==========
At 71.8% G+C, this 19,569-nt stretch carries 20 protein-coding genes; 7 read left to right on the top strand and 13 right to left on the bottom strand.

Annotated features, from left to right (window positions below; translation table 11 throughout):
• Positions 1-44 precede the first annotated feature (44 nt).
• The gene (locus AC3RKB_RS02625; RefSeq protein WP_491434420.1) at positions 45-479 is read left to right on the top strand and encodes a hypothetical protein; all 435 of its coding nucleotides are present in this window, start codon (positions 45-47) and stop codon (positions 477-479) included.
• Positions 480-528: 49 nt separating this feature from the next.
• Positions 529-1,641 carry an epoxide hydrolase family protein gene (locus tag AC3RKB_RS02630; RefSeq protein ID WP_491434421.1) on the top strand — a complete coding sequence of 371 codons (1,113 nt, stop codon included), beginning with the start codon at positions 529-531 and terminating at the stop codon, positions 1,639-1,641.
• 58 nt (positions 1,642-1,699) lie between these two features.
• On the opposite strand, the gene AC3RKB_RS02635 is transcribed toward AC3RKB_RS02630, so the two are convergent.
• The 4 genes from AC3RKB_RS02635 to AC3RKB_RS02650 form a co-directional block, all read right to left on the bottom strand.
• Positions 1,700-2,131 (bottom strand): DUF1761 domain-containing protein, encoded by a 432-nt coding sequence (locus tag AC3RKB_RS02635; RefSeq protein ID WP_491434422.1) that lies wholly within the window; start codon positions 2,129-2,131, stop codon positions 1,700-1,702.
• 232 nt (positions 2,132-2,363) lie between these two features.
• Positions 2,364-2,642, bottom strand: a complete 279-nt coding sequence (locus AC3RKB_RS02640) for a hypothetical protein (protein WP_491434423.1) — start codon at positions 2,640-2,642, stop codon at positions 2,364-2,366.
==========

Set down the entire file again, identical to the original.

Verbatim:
At 71.8% G+C, this 19,569-nt stretch carries 20 protein-coding genes; 7 read left to right on the top strand and 13 right to left on the bottom strand.

Annotated features, from left to right (window positions below; translation table 11 throughout):
• Positions 1-44 precede the first annotated feature (44 nt).
• The gene (locus AC3RKB_RS02625; RefSeq protein WP_491434420.1) at positions 45-479 is read left to right on the top strand and encodes a hypothetical protein; all 435 of its coding nucleotides are present in this window, start codon (positions 45-47) and stop codon (positions 477-479) included.
• Positions 480-528: 49 nt separating this feature from the next.
• Positions 529-1,641 carry an epoxide hydrolase family protein gene (locus tag AC3RKB_RS02630; RefSeq protein ID WP_491434421.1) on the top strand — a complete coding sequence of 371 codons (1,113 nt, stop codon included), beginning with the start codon at positions 529-531 and terminating at the stop codon, positions 1,639-1,641.
• 58 nt (positions 1,642-1,699) lie between these two features.
• On the opposite strand, the gene AC3RKB_RS02635 is transcribed toward AC3RKB_RS02630, so the two are convergent.
• The 4 genes from AC3RKB_RS02635 to AC3RKB_RS02650 form a co-directional block, all read right to left on the bottom strand.
• Positions 1,700-2,131 (bottom strand): DUF1761 domain-containing protein, encoded by a 432-nt coding sequence (locus tag AC3RKB_RS02635; RefSeq protein ID WP_491434422.1) that lies wholly within the window; start codon positions 2,129-2,131, stop codon positions 1,700-1,702.
• 232 nt (positions 2,132-2,363) lie between these two features.
• Positions 2,364-2,642, bottom strand: a complete 279-nt coding sequence (locus AC3RKB_RS02640) for a hypothetical protein (protein WP_491434423.1) — start codon at positions 2,640-2,642, stop codon at positions 2,364-2,366.